February 25, 2021
What is a HELOC?
If home improvement projects are on your agenda — and as a homeowner, when aren’t they? — a HELOC might be an option to consider. Not quite sure what a HELOC is or how it’s any different from a home equity loan? Here’s a walkthrough of the basics to help you determine if taking out a HELOC may be right for you.
HELOC stands for home equity line of credit. A HELOC leverages the equity in your home as collateral and is a revolving source of credit, similar to a credit card. Generally, with a HELOC, your lender sets a credit limit, and you can borrow up to that amount throughout a draw period, which often lasts 10 years. After that, you may potentially be able to renew your credit line or pay back the amount you borrowed with interest. Most lenders offer a repayment period of up to 20 years.
How can you access a HELOC?
You can typically access your HELOC account funds in a few different ways, depending on the lender. Some lenders allow you access by writing checks that pull from your HELOC account, using a credit card connected to your account, or transferring funds from your HELOC to another account.
How is a HELOC different from a home equity loan – and which is better?
Although a HELOC and home equity loan are similar, there are differences to note. Either may be the better choice for you, depending on factors such as why you need the funds, the duration for which you’ll need them, and your preference of repayment.
With a HELOC:
- You get a line of credit you can access as you need, often for 10 years
- Interest rate is variable and may be more favorable than other kinds of loans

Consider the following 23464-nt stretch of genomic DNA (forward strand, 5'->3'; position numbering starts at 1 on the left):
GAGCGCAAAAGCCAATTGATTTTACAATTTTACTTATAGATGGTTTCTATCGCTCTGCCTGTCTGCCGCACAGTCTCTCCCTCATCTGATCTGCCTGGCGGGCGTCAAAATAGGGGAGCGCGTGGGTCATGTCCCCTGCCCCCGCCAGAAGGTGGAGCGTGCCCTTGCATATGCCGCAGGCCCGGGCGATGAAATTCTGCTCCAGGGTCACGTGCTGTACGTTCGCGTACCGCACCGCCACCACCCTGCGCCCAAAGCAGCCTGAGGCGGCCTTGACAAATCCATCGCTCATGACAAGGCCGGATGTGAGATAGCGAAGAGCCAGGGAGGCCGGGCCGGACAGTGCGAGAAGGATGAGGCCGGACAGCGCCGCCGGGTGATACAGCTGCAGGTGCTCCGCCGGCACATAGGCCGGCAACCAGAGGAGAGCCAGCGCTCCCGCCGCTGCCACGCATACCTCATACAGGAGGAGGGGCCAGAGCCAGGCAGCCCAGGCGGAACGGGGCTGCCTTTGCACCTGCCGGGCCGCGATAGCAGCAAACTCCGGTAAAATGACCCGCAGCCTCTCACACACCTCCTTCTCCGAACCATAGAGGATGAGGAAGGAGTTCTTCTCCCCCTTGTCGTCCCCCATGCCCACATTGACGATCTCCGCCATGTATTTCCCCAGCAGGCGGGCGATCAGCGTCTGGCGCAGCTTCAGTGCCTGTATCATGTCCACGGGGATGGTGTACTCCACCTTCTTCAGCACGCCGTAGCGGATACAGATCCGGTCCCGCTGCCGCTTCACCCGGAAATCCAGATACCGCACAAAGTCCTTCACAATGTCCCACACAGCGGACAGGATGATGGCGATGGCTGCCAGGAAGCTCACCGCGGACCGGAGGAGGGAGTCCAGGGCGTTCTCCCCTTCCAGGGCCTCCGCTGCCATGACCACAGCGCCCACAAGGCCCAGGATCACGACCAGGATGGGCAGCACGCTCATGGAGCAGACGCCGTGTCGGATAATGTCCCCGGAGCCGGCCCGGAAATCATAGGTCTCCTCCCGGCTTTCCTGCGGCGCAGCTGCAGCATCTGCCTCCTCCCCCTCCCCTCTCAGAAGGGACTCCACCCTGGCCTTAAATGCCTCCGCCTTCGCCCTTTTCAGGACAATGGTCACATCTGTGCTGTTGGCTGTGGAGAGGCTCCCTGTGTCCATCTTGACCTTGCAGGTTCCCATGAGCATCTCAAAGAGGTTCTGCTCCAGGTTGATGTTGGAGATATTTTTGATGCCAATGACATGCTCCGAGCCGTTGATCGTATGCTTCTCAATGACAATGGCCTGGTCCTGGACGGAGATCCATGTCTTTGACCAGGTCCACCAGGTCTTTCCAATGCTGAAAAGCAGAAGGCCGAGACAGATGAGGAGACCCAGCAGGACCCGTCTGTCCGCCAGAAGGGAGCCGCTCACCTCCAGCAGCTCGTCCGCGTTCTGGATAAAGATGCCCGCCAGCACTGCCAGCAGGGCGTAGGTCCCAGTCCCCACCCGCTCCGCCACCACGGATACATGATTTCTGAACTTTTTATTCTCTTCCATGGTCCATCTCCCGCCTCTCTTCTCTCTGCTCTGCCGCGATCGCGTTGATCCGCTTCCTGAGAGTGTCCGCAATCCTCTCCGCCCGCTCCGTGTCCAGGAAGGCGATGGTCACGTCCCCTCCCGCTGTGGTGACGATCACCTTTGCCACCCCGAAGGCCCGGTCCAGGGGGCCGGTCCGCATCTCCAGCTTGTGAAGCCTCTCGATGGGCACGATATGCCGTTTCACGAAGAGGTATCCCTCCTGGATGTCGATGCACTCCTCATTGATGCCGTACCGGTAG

- Pay back requires interest-only payments throughout the draw period, then regular monthly payments with principal and interest
With a home equity loan:
- You get one lump-sum amount
- Interest rate is often fixed, but may be higher than a HELOC rate
- Fixed monthly repayment schedule
What can you use a HELOC for?
A HELOC can be used to meet a variety of needs, but it might be best served for ongoing, longer-term expenses for home renovations and repairs. That way, you can continually draw from it as you take steps to increase the value of your home.
Regarding other uses, some homeowners take out a HELOC to help pay down high-interest debt and consolidate debt. You can also use HELOC funds to help with ongoing medical expenses, educational expenses such as college, or more expensive discretionary items, but you’ll need to decide whether you want to tap into your home equity for those kinds of costs.
What should you consider before taking out a HELOC?
First, make sure you’re clear on why you need a HELOC and how you plan to use it. Next, examine the benefits and risks of a HELOC as compared to other options such as a home equity loan, a personal loan, or even a cash-out refinance. If you'll be using a HELOC to consolidate higher-interest debt, think ahead about how you can avoid piling on additional high-interest debt going forward.
Need more insight into what leveraging the equity in your home might look like for you? We've compiled a 10-point list to help as you research your options and decide whether a HELOC might work with your financial situation and align with your goals.
If you have more questions about HELOCs, including how to apply for one, you can contact PenFed:
- Call 866-386-7254
- Visit the Mortgage Center